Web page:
Iditarod Feb 28 – March 6, 2018 We had 1 week of action packed fun in and around Anchorage, Alaska
Uber picked us up at 5:30 am for our ride to John Wayne airport where we had a 7:50 flight to Seattle. Flight was 2.5 hours and then several hours lay over in Seattle. We flew Alaska airlines, which we always enjoy. Flight to Anchorage was 3.5 hours, so it was the better part of the day. We arrived in Alaska at 4:45 where “Doug our tour guide with Alaska Adventures,” picked us up and took us to nearby ”Lakeside Inn” where we were staying for the week. We were the last of our group of 11 to arrive and it was bitterly cold (9 degrees plus a severe wind.) Everyone else in our group was in the hotel lobby waiting for us, so we quickly ran upstairs of this lovely, large hotel with our luggage. It was a good 5- minute hike as we were at far end of hotel. We just grabbed our warm jackets, boots, and mittens and then joined the rest of our group. Doug drove a large Mercedes van that held 12 people. He took us to the lake to get some sunset photos of Anchorage from across the lake. It was so petty, but bitterly cold with the wind. We all jumped from the van to quickly take some photos. Doug then drove us around town a bit where we saw a big Moose eating some berries from a tree in front of a home! The moose wasn’t a bit afraid of us, but we could not get good photos from the van windows, too much reflection.
Doug then took us to a neat restaurant called “The Aleute Grill” in Anchorage. We were told to order anything from the menu and that the first drink was included in the tour price (in fact, three meals per day were included) Food was excellent, and we were all starved from flying all day! I tried delicious fresh Halibut Kabobs with Cheese Risotto. Don tried the tasty Scallops, and we both shared some yummy Potato Leek soup. It seemed like a good group with 2 couples, 4 single women, a single man, and a mother and daughter.
We arrived back at the hotel around 9pm and organized our gear. We were tired after a long day, so we set our alarm for 6:45 to get ready, have breaky in the hotel, and meet Doug in lobby by 7:30. We were to wear warm clothing in layers for our day of “Mushing” the next day.
Thursday March 1st
Awoke before alarm went off and could not go back to sleep. I was worried about having enough warm clothing for the day. We arranged our “layers” of warm clothing, taking extra items in our small backpack. We had “Breaky” at 6:45 in hotel coffee shop before meeting Doug at 7:30 in the lobby. We waited in the lobby for 20 minutes for one person who Doug finally called in her room. She had overslept and quickly joined us. By 8am, we were all piled into the van for our hour-long drive to the Dog Mushing place in Willow. The owner “Vernon” and his wife were former Mushers and raised dogs for the Iditarod and other races. He was also the mayor of Willow. We also met “Cindy Abbott”, another dog Musher with an incredible story! Cindy had climed Mt. Everest in 2010. Both talked to us and told us about the highlights of dog mushing, the TLC given to each dog, and all the strategy. It’s a tough life, and we had a renewed respect for these strong men and women and dogs! There were 67 teams competing, with 25 % of the contestants being female. Some of these women were tiny and petite. Four countries were represented: U.S., Canada, Norway, and France. Cindy had an incurable disease, and yet she has summited Mt. Everest in 2010! We purchased her book entitled “Reaching Beyond the Clouds”. She has since run several Iditarod races winning 2 “red Lantern” races. Her love of each dog was very evident and in all the other dog handlers. We were very impressed with the treatment of the dogs and the whole operation.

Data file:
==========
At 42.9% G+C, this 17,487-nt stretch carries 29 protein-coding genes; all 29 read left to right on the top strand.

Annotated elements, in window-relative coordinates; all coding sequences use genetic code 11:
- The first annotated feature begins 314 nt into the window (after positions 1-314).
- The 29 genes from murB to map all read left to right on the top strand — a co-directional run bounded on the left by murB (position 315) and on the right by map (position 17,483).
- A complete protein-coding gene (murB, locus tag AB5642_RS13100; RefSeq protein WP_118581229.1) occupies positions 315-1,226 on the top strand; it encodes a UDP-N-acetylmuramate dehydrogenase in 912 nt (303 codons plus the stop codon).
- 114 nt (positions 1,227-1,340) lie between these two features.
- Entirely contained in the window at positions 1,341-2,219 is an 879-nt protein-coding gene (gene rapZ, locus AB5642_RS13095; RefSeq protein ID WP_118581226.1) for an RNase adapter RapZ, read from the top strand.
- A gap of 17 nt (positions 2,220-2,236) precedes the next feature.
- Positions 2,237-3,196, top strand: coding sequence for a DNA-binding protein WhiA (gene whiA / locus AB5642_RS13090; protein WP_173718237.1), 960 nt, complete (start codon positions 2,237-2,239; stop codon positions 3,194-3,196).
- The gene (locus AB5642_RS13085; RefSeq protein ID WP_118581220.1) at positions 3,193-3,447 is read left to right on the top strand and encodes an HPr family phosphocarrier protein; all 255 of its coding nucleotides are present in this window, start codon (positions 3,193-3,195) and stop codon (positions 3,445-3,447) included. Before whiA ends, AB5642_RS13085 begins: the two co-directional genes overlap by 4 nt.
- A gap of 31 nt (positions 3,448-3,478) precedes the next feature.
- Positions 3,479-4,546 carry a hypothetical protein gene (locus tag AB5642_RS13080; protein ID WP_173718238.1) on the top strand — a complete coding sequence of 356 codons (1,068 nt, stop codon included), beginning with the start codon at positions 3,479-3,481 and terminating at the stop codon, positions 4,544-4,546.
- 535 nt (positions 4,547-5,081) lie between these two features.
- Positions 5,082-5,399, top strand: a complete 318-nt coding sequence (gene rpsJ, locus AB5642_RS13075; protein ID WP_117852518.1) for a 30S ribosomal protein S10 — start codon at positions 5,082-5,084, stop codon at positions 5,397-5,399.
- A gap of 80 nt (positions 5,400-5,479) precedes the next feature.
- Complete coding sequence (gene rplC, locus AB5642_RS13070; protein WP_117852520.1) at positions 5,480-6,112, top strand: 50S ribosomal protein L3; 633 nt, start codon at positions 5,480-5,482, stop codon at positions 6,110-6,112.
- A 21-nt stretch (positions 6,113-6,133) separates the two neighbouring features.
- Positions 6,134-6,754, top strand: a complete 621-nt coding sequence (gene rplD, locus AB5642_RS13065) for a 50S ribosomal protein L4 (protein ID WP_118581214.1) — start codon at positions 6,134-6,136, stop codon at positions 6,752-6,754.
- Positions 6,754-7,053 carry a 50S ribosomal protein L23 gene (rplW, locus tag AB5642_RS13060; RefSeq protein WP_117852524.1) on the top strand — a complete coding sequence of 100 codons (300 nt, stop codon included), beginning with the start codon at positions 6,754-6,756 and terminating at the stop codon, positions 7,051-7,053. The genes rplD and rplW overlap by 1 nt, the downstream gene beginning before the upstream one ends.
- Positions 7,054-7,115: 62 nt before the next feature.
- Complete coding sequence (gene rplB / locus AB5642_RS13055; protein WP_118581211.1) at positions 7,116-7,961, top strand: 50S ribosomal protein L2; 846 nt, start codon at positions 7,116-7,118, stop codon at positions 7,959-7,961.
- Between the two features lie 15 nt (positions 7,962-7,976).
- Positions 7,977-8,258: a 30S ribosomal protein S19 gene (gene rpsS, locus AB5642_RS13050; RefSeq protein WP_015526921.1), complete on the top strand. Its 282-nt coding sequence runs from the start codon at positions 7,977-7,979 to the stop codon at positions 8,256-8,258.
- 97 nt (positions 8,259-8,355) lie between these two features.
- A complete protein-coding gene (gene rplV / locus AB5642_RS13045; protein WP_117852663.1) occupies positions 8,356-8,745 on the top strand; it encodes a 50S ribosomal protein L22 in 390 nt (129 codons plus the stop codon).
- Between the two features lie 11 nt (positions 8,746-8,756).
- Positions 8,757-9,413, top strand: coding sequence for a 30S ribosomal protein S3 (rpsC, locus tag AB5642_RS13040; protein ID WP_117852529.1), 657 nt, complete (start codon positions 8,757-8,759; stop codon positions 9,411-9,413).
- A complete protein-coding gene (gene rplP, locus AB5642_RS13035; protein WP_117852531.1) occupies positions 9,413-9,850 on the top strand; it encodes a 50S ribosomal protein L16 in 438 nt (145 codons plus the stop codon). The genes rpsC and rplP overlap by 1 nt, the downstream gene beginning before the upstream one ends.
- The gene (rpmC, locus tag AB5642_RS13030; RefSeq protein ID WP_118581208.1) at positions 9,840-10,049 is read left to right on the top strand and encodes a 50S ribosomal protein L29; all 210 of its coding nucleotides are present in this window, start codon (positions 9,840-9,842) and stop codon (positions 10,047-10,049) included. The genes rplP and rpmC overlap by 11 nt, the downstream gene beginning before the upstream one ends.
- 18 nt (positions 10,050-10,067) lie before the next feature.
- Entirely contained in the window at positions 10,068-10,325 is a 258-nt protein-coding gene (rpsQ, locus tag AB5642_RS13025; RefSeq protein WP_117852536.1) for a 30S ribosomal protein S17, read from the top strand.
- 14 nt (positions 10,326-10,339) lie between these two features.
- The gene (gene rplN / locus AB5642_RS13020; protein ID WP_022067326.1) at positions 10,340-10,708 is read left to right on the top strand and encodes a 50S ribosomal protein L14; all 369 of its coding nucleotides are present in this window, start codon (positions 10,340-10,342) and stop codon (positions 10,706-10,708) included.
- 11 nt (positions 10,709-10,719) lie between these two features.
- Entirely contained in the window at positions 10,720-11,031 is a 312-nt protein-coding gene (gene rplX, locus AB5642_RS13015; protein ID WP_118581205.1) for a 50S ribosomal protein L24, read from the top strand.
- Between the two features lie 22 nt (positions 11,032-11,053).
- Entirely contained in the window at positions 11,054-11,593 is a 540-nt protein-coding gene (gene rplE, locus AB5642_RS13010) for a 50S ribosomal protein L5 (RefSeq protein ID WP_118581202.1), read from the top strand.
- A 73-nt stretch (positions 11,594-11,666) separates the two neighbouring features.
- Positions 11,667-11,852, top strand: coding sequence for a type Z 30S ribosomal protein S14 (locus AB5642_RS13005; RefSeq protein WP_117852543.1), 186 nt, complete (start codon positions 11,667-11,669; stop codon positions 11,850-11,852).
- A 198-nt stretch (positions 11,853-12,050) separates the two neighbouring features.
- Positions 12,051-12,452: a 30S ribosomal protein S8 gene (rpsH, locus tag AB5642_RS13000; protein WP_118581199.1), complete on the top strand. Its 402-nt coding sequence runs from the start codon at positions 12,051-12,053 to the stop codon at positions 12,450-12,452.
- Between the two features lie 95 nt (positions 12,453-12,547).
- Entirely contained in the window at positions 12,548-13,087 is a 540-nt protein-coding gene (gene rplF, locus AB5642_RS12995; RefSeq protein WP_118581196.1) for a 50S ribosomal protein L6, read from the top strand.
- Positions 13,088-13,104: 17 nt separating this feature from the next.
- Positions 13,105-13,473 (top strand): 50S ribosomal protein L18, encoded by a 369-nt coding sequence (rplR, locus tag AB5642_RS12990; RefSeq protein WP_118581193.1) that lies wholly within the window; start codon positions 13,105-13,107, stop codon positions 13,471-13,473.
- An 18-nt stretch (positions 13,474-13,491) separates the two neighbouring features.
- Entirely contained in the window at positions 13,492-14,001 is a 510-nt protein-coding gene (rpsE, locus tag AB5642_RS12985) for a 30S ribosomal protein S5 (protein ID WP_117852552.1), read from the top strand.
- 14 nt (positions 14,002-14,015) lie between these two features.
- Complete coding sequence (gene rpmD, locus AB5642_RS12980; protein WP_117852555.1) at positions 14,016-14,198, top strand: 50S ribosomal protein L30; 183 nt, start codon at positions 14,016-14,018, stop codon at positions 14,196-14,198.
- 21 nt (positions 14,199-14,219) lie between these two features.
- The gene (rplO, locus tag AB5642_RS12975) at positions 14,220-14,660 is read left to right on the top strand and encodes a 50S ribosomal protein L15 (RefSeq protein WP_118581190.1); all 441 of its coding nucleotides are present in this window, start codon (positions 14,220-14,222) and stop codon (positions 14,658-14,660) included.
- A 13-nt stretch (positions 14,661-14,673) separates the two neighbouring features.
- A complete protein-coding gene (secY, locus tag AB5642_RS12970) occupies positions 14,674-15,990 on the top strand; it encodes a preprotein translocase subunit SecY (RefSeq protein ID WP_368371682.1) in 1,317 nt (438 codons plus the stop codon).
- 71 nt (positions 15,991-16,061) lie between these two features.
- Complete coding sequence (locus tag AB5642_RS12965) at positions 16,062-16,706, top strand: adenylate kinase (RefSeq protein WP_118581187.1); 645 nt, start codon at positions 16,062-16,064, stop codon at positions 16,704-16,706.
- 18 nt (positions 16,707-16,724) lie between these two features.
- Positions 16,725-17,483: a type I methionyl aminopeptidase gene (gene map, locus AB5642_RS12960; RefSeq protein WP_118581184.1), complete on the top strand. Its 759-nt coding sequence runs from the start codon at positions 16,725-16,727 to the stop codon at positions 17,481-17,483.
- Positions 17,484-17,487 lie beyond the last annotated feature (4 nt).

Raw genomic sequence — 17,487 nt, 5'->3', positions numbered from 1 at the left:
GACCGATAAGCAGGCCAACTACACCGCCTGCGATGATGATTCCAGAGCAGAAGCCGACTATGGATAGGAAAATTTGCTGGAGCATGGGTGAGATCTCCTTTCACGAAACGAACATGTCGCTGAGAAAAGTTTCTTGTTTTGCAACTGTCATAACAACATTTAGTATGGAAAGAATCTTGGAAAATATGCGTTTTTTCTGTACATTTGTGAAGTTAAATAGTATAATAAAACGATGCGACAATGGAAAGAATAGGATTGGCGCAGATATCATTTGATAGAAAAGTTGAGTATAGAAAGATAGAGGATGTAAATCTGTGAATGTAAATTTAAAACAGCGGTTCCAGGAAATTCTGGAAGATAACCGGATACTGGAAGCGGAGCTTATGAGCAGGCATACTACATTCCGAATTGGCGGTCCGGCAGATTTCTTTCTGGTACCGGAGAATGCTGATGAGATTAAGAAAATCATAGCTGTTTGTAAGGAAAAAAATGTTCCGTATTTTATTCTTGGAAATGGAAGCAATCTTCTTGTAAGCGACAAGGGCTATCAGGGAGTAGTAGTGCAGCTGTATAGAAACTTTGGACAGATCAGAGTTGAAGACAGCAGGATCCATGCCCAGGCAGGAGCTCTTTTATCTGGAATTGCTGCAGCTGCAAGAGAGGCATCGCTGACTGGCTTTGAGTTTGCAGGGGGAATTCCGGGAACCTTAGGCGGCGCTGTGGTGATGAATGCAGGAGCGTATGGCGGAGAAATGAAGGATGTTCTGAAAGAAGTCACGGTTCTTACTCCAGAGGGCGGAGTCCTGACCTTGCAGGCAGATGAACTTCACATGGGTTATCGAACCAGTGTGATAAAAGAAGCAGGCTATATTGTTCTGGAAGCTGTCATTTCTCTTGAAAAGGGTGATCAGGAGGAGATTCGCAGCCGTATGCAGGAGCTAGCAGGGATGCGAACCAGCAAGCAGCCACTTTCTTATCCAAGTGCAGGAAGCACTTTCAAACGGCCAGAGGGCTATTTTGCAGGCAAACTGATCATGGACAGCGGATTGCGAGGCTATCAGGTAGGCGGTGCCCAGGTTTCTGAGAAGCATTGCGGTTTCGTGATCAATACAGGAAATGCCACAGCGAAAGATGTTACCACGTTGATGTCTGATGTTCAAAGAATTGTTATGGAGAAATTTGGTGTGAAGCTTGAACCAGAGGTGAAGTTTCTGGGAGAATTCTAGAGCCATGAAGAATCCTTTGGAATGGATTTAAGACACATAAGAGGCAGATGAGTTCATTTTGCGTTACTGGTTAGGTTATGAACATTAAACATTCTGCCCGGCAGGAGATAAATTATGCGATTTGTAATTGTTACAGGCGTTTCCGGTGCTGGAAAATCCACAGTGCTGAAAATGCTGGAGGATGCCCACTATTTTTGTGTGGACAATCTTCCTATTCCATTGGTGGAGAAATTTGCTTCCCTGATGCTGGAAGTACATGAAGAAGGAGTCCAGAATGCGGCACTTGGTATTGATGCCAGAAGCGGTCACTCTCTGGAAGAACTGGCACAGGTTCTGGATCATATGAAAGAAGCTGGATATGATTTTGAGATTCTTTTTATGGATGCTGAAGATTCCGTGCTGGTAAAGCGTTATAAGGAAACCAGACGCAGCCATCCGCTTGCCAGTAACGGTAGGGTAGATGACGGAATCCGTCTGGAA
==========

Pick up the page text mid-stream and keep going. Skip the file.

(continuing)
After a nice lunch in their Facility, we all donned heavier clothes. We were given Mukluk Boots and heavy space like suits to keep us warm. Don and I were so warm and could hardly move in our suits, as they were large on us. These clothes were to wear over our own warm things. Mine was so large, I could hardly walk (the crotch was hanging down to my knees)
Don and I all bundled up for our Mushing
I felt like the “Michelin l Woman”! It was difficult to move, let alone walk in the deep snowdrifts! We also had very large, warm gloves with the instant “Hand warmers” inside. They really work and last up to 8 hours! Needless to say, we were warm and toasty. The dogs were great, and did they LOVE TO MUSH! They were so excited when it came time to run! They were all jumping, whining, and squealing!
We rode on Snowmobiles until it was our turn to “Mush” on the sled. We had to really hold on tight.